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First Trimester: Dark Night of the Soul

This post was written in mid November. I respected the time I needed to take before publishing it with clear mind. :) I hope it will be helpful to any mama-to-be currently going through the downs of the first trimester and feeling lonely in the experience. I see you.

I am 15 weeks pregnant with my first baby, and currently riding the hormonal wave of slowly returning energy, peaceful joy and seasonal coziness. For the past three months and up until about a week ago, I was in such a fundamentally different dimension. I promised to myself that I’ll share my first trimester experience with the world so others with similar experience and perhaps confused or scared feel less alone.

Before I start, I want to express how grateful I am to Jayna of @kindmatters, who shared her own experience with the dark night of the soul during her first trimester, which ultimately helped me to get through mine. Hers was one of the very few stories that I found in times where I didn’t see much light.


We created our baby consciously in the relaxed mood of Italian summer, and both me and my partner were overjoyed, when my pregnancy test came out positive. I felt grateful. Knowing many friends and acquaintances who struggle or have struggled with conception, and taking into consideration our own health stories, I almost didn’t believe that we were blessed with such a smooth ride.

About 3 weeks in, the first trimester symptoms started showing up. Extreme fatigue. Unpleasant pains in the lower belly. Immense nausea that was constantly present and lasted day and night. I was cynically laughing about the term “morning sickness” and doctors’ encouragement that it’s a good sign. It was unbearable and never-ending. I am quite used to feeling tired due to chronic fatigue syndrome and fibromyalgia that I was diagnosed with three years ago, but here I hit a whole new level. What resembled PMS pains in my lower belly felt like a cherry on top that simply made me irritable, angry and eventually withdrawn.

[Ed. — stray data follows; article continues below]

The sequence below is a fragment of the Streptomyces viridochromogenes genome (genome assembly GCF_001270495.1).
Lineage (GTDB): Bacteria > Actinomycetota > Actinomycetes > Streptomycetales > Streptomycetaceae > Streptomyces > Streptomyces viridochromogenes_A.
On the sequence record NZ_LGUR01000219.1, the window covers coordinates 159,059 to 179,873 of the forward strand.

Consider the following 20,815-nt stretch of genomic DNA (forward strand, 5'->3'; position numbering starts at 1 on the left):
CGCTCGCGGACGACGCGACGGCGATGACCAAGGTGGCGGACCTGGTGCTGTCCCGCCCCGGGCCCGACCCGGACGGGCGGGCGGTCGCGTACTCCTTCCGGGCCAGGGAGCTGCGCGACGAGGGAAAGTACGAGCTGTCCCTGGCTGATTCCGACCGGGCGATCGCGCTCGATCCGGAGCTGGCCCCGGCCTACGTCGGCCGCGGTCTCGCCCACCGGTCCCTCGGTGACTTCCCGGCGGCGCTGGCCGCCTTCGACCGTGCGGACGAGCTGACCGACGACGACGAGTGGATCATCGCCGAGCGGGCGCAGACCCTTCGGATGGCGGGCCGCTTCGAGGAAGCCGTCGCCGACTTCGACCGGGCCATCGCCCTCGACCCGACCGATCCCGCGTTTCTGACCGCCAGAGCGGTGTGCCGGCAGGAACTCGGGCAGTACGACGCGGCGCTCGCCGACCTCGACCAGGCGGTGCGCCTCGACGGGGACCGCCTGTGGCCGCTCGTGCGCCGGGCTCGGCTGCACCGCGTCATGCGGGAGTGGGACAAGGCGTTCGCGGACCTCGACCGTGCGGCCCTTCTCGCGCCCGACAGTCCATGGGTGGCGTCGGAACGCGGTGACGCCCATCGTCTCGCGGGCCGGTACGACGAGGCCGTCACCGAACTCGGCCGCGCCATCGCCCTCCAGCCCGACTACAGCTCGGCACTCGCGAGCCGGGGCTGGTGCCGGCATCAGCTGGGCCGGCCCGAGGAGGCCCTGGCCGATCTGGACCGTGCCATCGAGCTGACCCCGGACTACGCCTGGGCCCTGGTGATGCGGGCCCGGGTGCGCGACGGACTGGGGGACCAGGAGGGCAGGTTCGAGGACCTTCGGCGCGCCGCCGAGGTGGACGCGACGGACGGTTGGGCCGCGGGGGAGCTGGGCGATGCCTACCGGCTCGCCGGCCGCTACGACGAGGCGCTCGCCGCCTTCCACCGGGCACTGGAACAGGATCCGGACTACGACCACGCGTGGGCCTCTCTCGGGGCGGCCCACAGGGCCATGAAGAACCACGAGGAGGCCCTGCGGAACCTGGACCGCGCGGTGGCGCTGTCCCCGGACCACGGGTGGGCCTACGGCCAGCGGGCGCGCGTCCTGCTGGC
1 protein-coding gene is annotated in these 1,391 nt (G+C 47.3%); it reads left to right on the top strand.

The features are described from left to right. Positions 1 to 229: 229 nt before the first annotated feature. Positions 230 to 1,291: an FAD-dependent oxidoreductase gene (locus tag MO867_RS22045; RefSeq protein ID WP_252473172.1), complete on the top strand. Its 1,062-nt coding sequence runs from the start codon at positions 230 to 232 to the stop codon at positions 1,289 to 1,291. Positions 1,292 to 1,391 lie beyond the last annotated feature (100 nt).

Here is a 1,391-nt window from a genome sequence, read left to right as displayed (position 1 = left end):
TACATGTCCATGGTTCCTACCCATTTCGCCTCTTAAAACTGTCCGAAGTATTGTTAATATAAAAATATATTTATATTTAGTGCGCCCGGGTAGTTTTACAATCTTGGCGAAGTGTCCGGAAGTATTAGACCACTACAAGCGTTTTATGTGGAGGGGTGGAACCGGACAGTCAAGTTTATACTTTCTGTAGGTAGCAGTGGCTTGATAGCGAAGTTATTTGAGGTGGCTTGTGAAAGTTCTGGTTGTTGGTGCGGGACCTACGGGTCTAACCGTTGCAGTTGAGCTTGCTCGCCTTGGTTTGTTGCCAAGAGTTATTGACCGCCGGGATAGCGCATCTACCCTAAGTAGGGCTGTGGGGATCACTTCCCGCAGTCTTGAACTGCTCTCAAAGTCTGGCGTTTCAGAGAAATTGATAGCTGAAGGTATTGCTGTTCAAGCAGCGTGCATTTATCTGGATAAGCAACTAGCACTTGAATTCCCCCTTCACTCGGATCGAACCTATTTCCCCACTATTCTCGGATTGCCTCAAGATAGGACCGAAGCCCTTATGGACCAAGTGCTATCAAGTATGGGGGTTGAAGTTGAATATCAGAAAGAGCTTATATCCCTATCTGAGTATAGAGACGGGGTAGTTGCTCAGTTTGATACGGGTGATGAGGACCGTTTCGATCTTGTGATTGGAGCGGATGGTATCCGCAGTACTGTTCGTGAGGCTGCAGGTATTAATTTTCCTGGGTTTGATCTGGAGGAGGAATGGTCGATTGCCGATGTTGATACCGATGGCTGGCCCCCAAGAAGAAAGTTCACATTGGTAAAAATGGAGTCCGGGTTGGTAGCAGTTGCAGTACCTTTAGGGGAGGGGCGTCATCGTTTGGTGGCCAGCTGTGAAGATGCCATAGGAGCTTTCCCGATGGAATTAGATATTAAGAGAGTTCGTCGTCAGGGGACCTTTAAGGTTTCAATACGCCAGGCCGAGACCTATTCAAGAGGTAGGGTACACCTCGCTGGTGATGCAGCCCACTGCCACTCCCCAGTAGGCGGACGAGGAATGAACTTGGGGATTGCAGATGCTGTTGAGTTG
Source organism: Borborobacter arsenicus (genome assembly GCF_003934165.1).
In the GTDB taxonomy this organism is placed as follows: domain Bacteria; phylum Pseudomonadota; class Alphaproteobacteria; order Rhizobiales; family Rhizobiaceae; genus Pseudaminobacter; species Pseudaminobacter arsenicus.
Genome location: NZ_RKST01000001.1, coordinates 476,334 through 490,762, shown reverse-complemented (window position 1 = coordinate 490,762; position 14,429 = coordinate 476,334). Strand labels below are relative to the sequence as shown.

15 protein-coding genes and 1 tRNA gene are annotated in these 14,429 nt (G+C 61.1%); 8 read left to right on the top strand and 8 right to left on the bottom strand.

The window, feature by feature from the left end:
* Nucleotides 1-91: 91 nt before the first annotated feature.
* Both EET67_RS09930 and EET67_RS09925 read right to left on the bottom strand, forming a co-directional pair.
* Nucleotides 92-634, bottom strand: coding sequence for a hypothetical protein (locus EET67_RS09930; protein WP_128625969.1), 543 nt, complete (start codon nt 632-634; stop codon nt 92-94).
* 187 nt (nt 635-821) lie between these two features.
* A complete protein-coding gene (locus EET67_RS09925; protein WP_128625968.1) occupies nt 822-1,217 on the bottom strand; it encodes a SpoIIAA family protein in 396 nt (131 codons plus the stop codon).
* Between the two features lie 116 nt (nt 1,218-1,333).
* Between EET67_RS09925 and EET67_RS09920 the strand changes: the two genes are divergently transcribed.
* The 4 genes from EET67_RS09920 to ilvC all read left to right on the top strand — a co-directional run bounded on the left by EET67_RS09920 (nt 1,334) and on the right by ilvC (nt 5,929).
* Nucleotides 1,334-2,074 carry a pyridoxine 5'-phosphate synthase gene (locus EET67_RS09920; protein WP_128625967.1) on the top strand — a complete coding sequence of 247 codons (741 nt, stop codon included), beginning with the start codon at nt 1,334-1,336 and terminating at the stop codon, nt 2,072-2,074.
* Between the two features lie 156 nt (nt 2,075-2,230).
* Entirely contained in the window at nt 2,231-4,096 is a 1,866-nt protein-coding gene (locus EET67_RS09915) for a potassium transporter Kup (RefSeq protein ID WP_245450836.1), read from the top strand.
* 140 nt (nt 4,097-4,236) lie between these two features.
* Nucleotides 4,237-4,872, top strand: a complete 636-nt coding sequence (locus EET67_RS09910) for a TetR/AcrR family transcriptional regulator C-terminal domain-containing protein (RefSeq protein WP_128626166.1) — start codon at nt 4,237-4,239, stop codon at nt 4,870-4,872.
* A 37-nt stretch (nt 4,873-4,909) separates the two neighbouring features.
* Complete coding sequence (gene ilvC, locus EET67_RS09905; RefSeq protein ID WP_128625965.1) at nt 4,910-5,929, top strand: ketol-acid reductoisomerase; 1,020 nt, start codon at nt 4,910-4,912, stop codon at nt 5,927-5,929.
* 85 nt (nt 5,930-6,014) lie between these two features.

When on top of everything both me and Giacomo got down with rather strong Covid symptoms (it was the first time for us), I was almost glad that I can stay in bed in what I called the “dying hole” and hide from the world. The few days where both of us had strong fevers were hard to navigate. My body went into emergency several times. I didn’t know that I have to eat in order to not feel nauseous, yet digesting anything felt like too much work for my virus-striken body that was working hard creating the perfect conditions for the growth of our little human.

I was grateful that my people pleasing, do-not-bother anyone, zero-boundaries mentality went on holidays, and surprised by myself, I very clearly voiced what I needed to get through.

I am smiling as I type these words now as...

...this recently acquired ability got upgraded to a whole new level with pregnancy and it makes me feel safe, trusting and confident.

Covid passed, nausea and fatigue stayed. But it wasn’t just the physical symptoms that took me by surprise.

What stroke me hard was the absolute loss of skill to protect and nourish my mental health to the point of barely surviving with no desire and interest in anything. I felt numb mentally and exhausted physically.

For a brief moment the inner critic took the spotlight whispering:

"All the years of healing and now you’re back to zero."

"All the years of yoga practice and you can’t even take a proper breath now."

"How can you still teach yoga classes and tell people how to take better care of their nervous system, when you have just completely failed to do it with your own?"